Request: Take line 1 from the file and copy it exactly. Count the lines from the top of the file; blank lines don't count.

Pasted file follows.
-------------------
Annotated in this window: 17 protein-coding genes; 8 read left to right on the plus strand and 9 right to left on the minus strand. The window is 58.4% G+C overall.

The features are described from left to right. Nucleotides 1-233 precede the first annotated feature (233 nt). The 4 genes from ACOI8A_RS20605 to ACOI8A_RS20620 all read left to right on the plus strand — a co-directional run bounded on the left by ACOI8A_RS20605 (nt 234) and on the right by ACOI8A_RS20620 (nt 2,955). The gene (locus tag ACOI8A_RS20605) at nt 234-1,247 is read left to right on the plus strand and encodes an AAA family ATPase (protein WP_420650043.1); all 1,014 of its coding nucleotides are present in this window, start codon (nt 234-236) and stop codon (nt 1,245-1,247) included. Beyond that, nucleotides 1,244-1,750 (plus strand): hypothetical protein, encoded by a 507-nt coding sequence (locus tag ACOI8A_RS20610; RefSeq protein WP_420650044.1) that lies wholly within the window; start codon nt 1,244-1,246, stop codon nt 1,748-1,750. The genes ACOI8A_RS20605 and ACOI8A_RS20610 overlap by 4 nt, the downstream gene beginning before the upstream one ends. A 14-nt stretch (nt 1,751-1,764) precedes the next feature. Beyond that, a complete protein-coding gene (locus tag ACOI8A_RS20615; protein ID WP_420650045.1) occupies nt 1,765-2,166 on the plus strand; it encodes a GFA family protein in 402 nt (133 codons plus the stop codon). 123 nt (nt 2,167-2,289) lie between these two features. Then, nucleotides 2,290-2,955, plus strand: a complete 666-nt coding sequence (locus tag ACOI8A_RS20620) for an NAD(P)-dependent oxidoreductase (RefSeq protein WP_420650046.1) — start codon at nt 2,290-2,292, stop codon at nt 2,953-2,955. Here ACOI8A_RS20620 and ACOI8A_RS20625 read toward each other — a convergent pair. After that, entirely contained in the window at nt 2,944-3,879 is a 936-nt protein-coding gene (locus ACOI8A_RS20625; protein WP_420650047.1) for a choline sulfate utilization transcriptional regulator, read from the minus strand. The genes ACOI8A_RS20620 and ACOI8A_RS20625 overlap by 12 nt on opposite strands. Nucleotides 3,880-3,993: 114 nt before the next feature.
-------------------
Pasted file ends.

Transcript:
Annotated in this window: 17 protein-coding genes; 8 read left to right on the plus strand and 9 right to left on the minus strand. The window is 58.4% G+C overall.